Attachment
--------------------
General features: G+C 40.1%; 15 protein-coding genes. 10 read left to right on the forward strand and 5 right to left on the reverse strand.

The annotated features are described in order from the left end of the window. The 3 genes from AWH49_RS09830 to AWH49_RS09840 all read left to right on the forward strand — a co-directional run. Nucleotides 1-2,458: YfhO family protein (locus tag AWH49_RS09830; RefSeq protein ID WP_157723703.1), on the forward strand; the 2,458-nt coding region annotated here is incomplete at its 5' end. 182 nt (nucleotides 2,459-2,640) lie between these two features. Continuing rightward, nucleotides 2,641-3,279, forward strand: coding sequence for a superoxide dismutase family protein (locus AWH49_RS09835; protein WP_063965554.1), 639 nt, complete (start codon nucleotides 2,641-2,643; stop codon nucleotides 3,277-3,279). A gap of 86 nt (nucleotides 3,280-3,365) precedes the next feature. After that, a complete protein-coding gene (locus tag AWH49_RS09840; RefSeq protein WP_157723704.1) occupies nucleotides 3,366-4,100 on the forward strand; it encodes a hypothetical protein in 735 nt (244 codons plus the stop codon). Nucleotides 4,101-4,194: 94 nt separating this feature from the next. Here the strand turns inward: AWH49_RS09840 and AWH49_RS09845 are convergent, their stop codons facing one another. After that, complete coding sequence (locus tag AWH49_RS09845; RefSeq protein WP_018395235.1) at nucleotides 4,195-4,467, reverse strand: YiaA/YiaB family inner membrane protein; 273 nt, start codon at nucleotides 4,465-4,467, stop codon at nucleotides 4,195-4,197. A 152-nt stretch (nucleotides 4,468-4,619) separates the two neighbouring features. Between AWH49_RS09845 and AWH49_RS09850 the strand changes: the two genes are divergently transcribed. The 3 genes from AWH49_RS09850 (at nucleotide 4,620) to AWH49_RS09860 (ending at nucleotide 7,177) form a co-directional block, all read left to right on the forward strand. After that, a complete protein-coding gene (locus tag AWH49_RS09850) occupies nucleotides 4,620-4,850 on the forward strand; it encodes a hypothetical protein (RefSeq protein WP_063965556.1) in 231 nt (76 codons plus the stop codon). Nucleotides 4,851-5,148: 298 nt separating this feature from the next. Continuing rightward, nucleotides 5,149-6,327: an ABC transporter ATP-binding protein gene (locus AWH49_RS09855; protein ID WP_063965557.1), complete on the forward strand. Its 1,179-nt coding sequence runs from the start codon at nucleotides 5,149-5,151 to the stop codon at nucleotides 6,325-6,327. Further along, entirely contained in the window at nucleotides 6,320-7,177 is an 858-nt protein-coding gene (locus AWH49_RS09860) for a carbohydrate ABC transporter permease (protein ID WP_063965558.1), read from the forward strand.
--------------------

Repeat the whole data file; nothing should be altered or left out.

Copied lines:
General features: G+C 40.1%; 15 protein-coding genes. 10 read left to right on the forward strand and 5 right to left on the reverse strand.

The annotated features are described in order from the left end of the window. The 3 genes from AWH49_RS09830 to AWH49_RS09840 all read left to right on the forward strand — a co-directional run. Nucleotides 1-2,458: YfhO family protein (locus tag AWH49_RS09830; RefSeq protein ID WP_157723703.1), on the forward strand; the 2,458-nt coding region annotated here is incomplete at its 5' end. 182 nt (nucleotides 2,459-2,640) lie between these two features. Continuing rightward, nucleotides 2,641-3,279, forward strand: coding sequence for a superoxide dismutase family protein (locus AWH49_RS09835; protein WP_063965554.1), 639 nt, complete (start codon nucleotides 2,641-2,643; stop codon nucleotides 3,277-3,279). A gap of 86 nt (nucleotides 3,280-3,365) precedes the next feature. After that, a complete protein-coding gene (locus tag AWH49_RS09840; RefSeq protein WP_157723704.1) occupies nucleotides 3,366-4,100 on the forward strand; it encodes a hypothetical protein in 735 nt (244 codons plus the stop codon). Nucleotides 4,101-4,194: 94 nt separating this feature from the next. Here the strand turns inward: AWH49_RS09840 and AWH49_RS09845 are convergent, their stop codons facing one another. After that, complete coding sequence (locus tag AWH49_RS09845; RefSeq protein WP_018395235.1) at nucleotides 4,195-4,467, reverse strand: YiaA/YiaB family inner membrane protein; 273 nt, start codon at nucleotides 4,465-4,467, stop codon at nucleotides 4,195-4,197. A 152-nt stretch (nucleotides 4,468-4,619) separates the two neighbouring features. Between AWH49_RS09845 and AWH49_RS09850 the strand changes: the two genes are divergently transcribed. The 3 genes from AWH49_RS09850 (at nucleotide 4,620) to AWH49_RS09860 (ending at nucleotide 7,177) form a co-directional block, all read left to right on the forward strand. After that, a complete protein-coding gene (locus tag AWH49_RS09850) occupies nucleotides 4,620-4,850 on the forward strand; it encodes a hypothetical protein (RefSeq protein WP_063965556.1) in 231 nt (76 codons plus the stop codon). Nucleotides 4,851-5,148: 298 nt separating this feature from the next. Continuing rightward, nucleotides 5,149-6,327: an ABC transporter ATP-binding protein gene (locus AWH49_RS09855; protein ID WP_063965557.1), complete on the forward strand. Its 1,179-nt coding sequence runs from the start codon at nucleotides 5,149-5,151 to the stop codon at nucleotides 6,325-6,327. Further along, entirely contained in the window at nucleotides 6,320-7,177 is an 858-nt protein-coding gene (locus AWH49_RS09860) for a carbohydrate ABC transporter permease (protein ID WP_063965558.1), read from the forward strand.